A few years ago, a Cohen-led group traveled to France to immerse themselves in the D-Day invasion and its aftermath. They silently walked Omaha Beach from the water line to the dunes, and later visited the Normandy American Cemetery and Memorial, among other stops.

Recent other trips were named The Peninsula War in Spain; The Battle for Sicily, during World War II; Waterloo; and Irregular War in Ireland, to examine the Easter Rising and Irish Civil War.

This spring, more than 50 SAIS students and faculty traveled to Vietnam to study a campaign that many historians say turned the tide of the war, although by many measures it was a military failure. The monthlong Tet Offensive resulted in massive casualties for the North Vietnamese and Viet Cong. Communist forces also could not secure any footholds won in the opening days of the fighting and failed to achieve the overriding goal of a general uprising among the South Vietnam populace. The offensive would, however, lead to the gradual and painful withdrawal of foreign troops, as the combat convinced many Americans that battlefield victory was unachievable.

Among other locations, the SAIS group visited Hanoi and Hue City, the imperial capital of Vietnam and a key cultural center. At each stop, participants gave presentations in character, informed by months of research.

"The key technique here is role-play," Cohen says. "You don't have an expert telling you this is what happened here and why, but instead you're trying to figure things out collectively. It's rarely black and white."

The staff rides are completely student-run. Led by two quartermasters who pick the destination and focus of the trip, the participants are broken into research, logistics, and communications teams, and assigned characters to portray. The students choose which locations to visit, secure accommodations, create travel plans, design a website specific to the trip, and even create large detailed canvas maps of the area that they can unfold at any point to orient the group.

The trips are funded by a combination of student/participant contributions, alumni gifts, philanthropic sponsorship, and revenue from executive education programs.

Cohen says that SAIS' version of a staff ride features a wide array of characters and is not narrowly focused on military decision making. For the Vietnam trip, students portrayed Martin Luther King (a vocal opponent of the war), conservative American author William F. Buckley, and other civilians. They also portrayed enemy combatants, including Viet Cong and North Vietnamese leaders and soldiers.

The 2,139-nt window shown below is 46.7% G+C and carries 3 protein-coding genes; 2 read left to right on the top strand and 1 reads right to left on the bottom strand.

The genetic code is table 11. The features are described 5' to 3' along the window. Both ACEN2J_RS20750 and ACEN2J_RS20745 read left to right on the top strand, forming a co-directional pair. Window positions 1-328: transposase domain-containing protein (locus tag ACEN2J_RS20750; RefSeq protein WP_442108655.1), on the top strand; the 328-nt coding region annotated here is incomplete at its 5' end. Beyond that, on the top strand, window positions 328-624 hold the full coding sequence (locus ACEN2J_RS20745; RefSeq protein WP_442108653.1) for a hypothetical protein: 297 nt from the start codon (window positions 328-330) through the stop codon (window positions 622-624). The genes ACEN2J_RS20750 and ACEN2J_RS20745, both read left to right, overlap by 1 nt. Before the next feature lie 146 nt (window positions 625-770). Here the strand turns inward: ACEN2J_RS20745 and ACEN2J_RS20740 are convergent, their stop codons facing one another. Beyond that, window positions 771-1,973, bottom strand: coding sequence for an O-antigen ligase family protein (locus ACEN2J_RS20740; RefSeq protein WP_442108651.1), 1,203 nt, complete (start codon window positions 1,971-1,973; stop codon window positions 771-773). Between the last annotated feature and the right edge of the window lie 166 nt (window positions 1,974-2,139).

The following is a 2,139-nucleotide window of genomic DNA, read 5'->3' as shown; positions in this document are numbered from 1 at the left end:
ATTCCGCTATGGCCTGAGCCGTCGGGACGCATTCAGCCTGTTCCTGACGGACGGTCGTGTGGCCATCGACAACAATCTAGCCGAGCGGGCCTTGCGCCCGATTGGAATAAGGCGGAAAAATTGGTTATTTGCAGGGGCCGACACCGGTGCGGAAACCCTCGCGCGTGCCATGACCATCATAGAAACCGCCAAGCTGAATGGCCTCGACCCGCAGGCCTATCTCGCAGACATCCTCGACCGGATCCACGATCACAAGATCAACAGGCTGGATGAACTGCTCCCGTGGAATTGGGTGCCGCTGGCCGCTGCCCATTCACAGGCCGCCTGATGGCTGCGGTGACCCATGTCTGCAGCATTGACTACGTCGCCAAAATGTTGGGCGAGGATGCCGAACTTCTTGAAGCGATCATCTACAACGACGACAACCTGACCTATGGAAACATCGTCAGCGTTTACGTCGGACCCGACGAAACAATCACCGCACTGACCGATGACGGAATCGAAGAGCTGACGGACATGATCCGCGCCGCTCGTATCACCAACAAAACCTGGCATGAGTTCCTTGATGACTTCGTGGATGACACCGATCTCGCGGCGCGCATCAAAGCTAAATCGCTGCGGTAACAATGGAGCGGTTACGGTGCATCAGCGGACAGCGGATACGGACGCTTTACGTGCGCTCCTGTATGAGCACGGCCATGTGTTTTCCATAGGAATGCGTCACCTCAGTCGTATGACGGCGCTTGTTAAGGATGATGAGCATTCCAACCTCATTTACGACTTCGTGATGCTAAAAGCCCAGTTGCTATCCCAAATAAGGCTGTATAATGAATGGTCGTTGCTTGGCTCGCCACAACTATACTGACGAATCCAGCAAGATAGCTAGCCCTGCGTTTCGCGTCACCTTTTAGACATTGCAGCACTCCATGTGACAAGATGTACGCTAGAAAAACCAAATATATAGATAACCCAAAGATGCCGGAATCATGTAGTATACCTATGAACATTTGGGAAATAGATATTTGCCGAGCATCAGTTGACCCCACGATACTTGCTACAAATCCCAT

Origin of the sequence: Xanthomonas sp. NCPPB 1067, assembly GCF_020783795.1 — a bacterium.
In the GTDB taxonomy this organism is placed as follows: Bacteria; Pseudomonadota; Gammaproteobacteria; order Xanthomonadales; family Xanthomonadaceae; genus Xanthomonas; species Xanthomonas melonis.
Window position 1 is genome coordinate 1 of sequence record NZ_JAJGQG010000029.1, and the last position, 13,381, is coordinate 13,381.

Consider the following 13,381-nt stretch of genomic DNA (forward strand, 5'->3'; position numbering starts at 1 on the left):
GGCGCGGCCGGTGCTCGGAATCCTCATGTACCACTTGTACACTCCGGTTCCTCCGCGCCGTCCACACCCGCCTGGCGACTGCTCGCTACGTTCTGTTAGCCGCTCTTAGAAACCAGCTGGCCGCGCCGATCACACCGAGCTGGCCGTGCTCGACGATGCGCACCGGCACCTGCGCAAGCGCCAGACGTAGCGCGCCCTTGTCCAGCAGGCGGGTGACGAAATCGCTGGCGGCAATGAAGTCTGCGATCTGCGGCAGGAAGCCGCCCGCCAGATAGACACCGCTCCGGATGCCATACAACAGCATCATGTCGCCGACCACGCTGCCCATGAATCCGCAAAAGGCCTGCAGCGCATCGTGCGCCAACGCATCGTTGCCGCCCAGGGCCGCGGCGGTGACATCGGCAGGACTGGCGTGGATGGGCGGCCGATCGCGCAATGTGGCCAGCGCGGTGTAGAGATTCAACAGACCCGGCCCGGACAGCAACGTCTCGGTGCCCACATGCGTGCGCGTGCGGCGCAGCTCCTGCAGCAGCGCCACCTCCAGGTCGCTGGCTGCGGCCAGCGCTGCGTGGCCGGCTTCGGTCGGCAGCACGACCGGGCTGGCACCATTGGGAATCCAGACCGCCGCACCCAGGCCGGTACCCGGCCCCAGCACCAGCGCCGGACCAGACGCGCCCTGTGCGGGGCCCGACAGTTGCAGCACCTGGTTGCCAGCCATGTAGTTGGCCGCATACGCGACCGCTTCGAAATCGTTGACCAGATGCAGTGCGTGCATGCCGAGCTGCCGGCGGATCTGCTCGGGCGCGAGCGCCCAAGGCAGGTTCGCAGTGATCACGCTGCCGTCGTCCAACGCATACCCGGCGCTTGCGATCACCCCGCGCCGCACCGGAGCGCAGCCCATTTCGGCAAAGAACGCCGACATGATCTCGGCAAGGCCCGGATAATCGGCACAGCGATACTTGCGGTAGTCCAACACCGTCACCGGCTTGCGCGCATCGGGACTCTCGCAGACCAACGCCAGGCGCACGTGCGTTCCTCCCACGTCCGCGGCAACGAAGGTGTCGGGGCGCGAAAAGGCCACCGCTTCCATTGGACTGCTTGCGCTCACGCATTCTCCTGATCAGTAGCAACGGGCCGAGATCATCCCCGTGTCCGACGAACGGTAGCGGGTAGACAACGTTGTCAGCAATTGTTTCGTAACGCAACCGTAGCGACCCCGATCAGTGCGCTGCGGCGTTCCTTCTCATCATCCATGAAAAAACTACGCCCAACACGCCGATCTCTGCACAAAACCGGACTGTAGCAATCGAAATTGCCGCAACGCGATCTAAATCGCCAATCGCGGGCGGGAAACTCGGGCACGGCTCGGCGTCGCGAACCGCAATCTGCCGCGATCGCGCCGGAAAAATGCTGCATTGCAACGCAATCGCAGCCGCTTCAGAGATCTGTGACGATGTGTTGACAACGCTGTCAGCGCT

Kelly Johnson, a member of the Tet Offensive research team, who received her master's degree in May, says she was particularly struck by Meredith Hollowell's presentation of a People's Army of Vietnam private soldier.

"I was fascinated in learning more about the nuances of the North Vietnamese perspective: the hard life of a People's Army of Vietnam soldier, the tension between PAVN soldiers and political officers, and the divisions within the Communist party leadership on the conduct and direction of the war," says Johnson, who has now been on six rides. "Like many Americans, prior to studying the conflict, I had a monolithic concept of the North Vietnamese."

Cohen, for his part, relished his role as President Lyndon B. Johnson.

"The trick is to start with attitude. I am naturally a ham, so I walked out and said, 'Does anyone want to see where my gallbladder used to be?'" says Cohen, referring to Johnson's showing his surgical scar to the press. "There is opportunity for some humor, but the discussions are serious. The idea behind the role-play is that you are not allowed to lie. You give the problem as that person saw it and understood it, and give the best possible case for them, whoever they are. Even the really bad guys."

Last year, a group traveled to England to dissect the Battle of Britain. Some of the destinations included a London Underground station where people lived during the Blitz, and the headquarters of the RAF's 11th Fighter Group that was responsible for the defense of London and the southeast of England.